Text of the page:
The other thing the nurse said before surgery that concerned me was that they were going to put a block on my arm. While I wouldn’t be all the way asleep, my left arm would be dead to the world for the entire surgery and at least half a day afterwards. It could be twelve to twenty-four hours before I regained any function in it. In the meantime, everything from my left shoulder down would be a limp meat stick in a sling. If that limb couldn’t defend itself, I was certain I would break it. I was clumsy enough to somehow wreck my pisiform bone years ago, and that’s when all my nerves were working. Who knew what I could do to my left arm if I couldn’t feel or move it for a full day? I’d probably get it stuck in the fridge door and have to have it amputated.
Luckily, the anesthesiologist stopped by before surgery to give me another option. He said he could do the terrifying waking sleep thing and kill my arm for the day, or he could just knock me all the way out and then do a more localized block on my hand. That way, I’d be able to use my arm afterwards, even if the hand itself was encased in bandages. He asked how I do under general anesthesia. Thanks to some very recent first-hand experience, I had excellent data on that topic. I went all the way under for my appendix surgery and bounced back right away with no ill effects. Don’t get me wrong; I still felt like I’d been run over by a truck, but that was from the three incisions in my abdomen, not the anesthesia. I wasn’t nauseous or dizzy and my brain was firing on all cylinders almost as soon as I woke up. The anesthesiologist was swayed by my argument and agreed to knock me out. Either that or he was sick of talking to me and realized I’d be even worse if I was only halfway under during surgery.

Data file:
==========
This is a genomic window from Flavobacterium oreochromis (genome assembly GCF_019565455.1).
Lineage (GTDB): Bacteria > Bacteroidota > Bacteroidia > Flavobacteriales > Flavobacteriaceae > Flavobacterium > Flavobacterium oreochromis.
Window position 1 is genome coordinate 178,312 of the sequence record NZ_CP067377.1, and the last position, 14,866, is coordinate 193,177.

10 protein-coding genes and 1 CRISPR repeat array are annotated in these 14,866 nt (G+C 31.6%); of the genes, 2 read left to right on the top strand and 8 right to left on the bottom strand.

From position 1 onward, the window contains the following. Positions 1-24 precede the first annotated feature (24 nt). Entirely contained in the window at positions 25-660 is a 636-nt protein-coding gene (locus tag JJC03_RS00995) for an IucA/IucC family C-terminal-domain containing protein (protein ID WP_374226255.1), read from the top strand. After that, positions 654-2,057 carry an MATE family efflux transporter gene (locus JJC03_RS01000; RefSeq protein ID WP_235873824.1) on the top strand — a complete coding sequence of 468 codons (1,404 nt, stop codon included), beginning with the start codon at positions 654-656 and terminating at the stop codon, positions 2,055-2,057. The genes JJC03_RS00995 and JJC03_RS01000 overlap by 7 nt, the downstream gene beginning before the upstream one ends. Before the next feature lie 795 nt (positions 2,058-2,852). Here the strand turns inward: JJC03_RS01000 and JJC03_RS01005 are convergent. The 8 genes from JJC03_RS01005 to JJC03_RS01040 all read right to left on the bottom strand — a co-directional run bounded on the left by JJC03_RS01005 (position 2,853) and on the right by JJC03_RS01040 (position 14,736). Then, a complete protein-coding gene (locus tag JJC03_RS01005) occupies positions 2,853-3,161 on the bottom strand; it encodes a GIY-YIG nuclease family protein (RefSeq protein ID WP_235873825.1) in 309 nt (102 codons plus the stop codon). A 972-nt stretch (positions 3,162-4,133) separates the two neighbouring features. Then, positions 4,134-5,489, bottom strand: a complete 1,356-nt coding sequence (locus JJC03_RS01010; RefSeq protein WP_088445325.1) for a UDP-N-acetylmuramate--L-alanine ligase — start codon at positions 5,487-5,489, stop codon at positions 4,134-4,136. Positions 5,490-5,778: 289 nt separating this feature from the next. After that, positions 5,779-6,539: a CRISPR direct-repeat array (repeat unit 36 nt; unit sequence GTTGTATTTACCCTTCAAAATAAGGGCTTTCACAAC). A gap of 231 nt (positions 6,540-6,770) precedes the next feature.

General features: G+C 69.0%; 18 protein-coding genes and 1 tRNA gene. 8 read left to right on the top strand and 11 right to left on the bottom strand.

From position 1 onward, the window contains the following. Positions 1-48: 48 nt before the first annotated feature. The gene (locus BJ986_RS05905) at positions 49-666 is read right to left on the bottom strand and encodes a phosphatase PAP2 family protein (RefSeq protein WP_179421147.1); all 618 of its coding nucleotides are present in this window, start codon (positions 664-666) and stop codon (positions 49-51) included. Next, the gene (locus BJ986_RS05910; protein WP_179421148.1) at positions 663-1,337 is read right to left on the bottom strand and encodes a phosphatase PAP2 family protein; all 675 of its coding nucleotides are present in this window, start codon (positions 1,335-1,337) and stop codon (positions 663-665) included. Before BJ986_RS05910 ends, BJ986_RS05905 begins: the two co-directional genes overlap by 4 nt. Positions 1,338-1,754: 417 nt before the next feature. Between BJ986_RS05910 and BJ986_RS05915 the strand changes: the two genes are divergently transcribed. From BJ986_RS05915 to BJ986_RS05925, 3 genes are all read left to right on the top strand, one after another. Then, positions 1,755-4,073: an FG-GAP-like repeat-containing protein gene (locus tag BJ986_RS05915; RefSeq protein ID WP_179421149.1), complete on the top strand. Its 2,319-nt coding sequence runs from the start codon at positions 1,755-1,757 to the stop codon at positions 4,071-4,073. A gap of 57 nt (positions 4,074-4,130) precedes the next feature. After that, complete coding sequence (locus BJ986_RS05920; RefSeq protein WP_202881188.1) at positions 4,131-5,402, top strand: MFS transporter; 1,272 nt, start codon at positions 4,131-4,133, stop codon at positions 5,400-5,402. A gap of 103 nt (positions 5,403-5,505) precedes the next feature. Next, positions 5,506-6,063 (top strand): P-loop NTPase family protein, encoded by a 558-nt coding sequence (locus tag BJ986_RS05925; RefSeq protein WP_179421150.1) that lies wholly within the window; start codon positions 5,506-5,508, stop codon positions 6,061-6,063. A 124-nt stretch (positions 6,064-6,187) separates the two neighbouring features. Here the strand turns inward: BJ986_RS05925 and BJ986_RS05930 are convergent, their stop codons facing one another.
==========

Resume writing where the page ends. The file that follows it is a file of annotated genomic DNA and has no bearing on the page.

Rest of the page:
I’m a big fan of the time jumps that come with general anesthesia. It’s like the “skip scene” button on a DVD to get past the worst moments in life. I blinked right before my appendix procedure and woke up on my way out of surgery. The same thing happened with my wrist. One second, I was getting in position on the operating table, and the next I was in the recovery area with a Diet Coke. Apparently I had requested it, even though I had no memory of doing so as the anesthesia wore off. I was quite proud of myself. Even when my mind wasn’t all the way alert yet, I still remembered to ask for the zero-sugar option. As if carbs were the biggest threat on the day when yet another chunk of something had been cut out of me.
I asked the nurse if the bone had come out okay. She showed me a plastic bottle containing my infamous pisiform. I was floored. I had expected something the size of a pea. This was much bigger. It was approximately the dimensions of one of those jumbo blueberries grown on 100 percent California plant steroids. I couldn’t believe something that size had come out of my hand. It looked like it would leave behind a crater the size of the Grand Canyon. The nurse laughed. We’d had the exact same conversation, right down to my shocked reaction at the size of the bone, two minutes earlier. I had no recollection of it, so for me, only the second one counted. That damaged my credibility a bit. The nurse insisted on giving my release instructions to Lola instead of to me. Really, I think they just wanted to get together to make fun of me some more.
The nurse told Lola another story I didn’t remember. As they wheeled me out of the operating room, the nurse asked me to keep my left arm elevated. I promptly put it up behind my head, which would have been fine were it not for the fact that I was lying down. The nurse tried to explain that my arm wasn’t elevated if it was still flat on my bed, but I insisted that I had successfully complied with her request. The nurse gave up. It’s good to know I’m exactly as stubborn when my brain is working as when it’s not.